"For too long, misunderstanding of California's complex vehicle registration laws has created confusion among state hobbyists," said SEMA Vice President of Government Affairs Steve McDonald.  "Certain hobbyist vehicles, including those that could be classified as specially constructed, may be erroneously titled or registered.  Consequently, owners may have paid reduced registration fees and avoided emissions testing requirements.  BAR's documented policy for specially constructed vehicles should help clear the way for the many owners who fail to receive one of the 500 yearly Senate Bill 100 sequence numbers to properly title, register and smog check these vehicles."
SEMA has also been actively pursuing a solution that provides these vehicle owners a reasonable period of time to voluntarily retitle their vehicles and pay appropriate fees.  The California Legislature will consider legislation to provide amnesty from prosecution to vehicle owners who have mistitled or misvalued their vehicles.  This bill will likely be considered in the 2006 legislative session.  In the meantime, SEMA has vowed to work with all relevant parties to consider alternative approaches to protect vehicle owners who voluntarily reregister their vehicles, pay appropriate fees and fulfill BAR emissions requirements.
Founded in 1963, SEMA represents the $32 billion specialty automotive industry of 6,466 member companies.  It is the authoritative source for research, data, trends and market growth information for automakers and the specialty auto products industry.   The industry provides appearance, performance, comfort, convenience and technology products for passenger and recreational vehicles.   For more information contact SEMA at 1575 S. Valley Vista Dr., Diamond Bar, CA 91765-0910: call 909/396-0289; or visit and
Section 580 of the California Vehicle Code says:
A “specially constructed vehicle” is a vehicle which is built for private use, not for resale, and is not constructed by a licensed manufacturer or remanufacturer. A specially constructed vehicle may be built from (1) a kit; (2) new or used, or a combination of new and used, parts; or (3) a vehicle reported for dismantling.…which, when reconstructed, does not resemble the original make of the vehicle dismantled. A specially constructed vehicle is not a vehicle which has been repaired or restored to its original design by replacing parts.”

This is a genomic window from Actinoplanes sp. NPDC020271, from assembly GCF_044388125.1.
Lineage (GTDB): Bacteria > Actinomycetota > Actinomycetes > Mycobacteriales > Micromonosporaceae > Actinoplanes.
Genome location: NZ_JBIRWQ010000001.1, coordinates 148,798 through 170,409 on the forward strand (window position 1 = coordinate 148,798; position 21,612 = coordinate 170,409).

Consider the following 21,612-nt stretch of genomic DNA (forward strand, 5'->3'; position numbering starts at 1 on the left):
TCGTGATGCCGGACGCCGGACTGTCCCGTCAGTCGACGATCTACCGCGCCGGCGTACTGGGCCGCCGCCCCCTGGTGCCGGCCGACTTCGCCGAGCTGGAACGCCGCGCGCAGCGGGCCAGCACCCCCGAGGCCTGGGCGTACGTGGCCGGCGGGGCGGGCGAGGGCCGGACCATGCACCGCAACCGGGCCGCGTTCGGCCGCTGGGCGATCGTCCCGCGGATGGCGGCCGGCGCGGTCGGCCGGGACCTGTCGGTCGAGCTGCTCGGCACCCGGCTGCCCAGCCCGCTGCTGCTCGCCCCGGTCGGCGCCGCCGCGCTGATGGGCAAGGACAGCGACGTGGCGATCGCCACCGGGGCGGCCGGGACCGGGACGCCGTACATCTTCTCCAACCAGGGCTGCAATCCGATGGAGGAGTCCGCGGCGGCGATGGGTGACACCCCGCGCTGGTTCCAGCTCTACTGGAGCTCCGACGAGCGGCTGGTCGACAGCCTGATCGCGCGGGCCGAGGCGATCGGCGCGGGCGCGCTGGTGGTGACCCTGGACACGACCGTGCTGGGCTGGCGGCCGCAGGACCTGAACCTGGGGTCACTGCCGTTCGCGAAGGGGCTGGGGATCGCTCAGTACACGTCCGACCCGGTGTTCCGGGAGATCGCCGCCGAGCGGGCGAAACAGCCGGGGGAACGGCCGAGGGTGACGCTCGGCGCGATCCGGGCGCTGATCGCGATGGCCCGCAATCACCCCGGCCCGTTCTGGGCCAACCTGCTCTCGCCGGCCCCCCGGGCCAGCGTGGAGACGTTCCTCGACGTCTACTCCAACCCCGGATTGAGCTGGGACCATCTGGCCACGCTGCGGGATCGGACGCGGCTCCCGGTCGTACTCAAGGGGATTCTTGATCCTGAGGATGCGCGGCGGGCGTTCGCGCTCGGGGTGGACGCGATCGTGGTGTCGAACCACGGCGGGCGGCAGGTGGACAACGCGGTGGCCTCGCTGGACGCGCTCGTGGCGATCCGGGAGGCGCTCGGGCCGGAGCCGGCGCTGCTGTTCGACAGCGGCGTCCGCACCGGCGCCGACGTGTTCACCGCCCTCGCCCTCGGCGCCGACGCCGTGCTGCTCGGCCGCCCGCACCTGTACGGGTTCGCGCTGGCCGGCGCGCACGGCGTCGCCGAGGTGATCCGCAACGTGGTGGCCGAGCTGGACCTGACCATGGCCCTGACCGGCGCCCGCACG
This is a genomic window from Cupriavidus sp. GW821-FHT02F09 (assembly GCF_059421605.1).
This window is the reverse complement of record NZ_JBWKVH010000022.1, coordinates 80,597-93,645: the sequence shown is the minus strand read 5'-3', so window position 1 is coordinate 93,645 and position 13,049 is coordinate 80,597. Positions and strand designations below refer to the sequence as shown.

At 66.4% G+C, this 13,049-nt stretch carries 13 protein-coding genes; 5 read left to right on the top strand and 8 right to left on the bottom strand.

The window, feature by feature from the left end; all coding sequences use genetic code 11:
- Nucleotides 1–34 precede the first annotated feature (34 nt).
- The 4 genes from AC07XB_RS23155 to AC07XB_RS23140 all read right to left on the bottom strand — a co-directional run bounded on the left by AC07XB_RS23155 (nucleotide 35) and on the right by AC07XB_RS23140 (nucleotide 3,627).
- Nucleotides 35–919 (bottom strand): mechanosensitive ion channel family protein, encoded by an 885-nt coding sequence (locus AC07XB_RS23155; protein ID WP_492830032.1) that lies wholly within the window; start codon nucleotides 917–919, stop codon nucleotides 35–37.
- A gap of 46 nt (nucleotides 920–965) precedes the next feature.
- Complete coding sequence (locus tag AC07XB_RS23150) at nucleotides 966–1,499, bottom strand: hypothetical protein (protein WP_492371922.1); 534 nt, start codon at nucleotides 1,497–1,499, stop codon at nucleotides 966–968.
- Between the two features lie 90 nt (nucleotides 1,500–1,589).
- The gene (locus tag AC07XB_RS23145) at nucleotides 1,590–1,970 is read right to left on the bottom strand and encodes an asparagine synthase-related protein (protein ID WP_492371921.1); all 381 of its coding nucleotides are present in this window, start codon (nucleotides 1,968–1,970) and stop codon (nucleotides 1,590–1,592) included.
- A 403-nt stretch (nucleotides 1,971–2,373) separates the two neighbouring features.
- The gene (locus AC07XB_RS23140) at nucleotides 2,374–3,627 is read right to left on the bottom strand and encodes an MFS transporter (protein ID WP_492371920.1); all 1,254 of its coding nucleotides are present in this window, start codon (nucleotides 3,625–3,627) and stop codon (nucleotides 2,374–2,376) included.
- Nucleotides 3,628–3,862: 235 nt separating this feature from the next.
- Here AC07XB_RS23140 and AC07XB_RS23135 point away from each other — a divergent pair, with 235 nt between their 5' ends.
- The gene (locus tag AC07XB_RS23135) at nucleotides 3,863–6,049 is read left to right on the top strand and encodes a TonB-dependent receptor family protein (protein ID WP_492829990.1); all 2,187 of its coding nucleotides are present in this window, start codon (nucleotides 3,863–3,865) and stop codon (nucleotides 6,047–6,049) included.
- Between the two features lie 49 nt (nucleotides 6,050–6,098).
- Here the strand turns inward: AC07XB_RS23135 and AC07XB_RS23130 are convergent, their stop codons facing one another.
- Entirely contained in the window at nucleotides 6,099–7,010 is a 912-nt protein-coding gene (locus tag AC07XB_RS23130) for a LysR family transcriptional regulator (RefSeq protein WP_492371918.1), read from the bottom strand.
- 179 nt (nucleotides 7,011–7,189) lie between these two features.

Specially Constructed Vehicles are commonly known as “Kit Cars”. Upon initial registration, the DMV assigns a vehicle make abbreviation of “SPCNS” to identify a Specially Constructed Vehicle, and an Asterisk Year (*Year) instead of a model year. The “*Year” assigned by DMV will be the year in which the initial DMV registration transaction took place.
In determining emission control requirements for Specially Constructed Vehicles there are two inspection processes:
  1. In the conventional process, the emission control requirements are based on the model year and configuration of the engine installed in the vehicle.
  2. Under the Specially Constructed Vehicle Emission Control Program (commonly known as the Senate Bill 100 requirements), the vehicle owner may choose to have the vehicle configuration inspected based on what the body most resembles, or what the engine most resembles. Section 44017 of the California Health & Safety Code (as amended in 2002) provides a procedure for the registration of up to 500 Specially Constructed Vehicles annually. See the chart that compares the two sets of requirements for emission controls on Specially Constructed Vehicles.
Below are some general emission control requirements for Specially Constructed Vehicles under the conventional inspection process.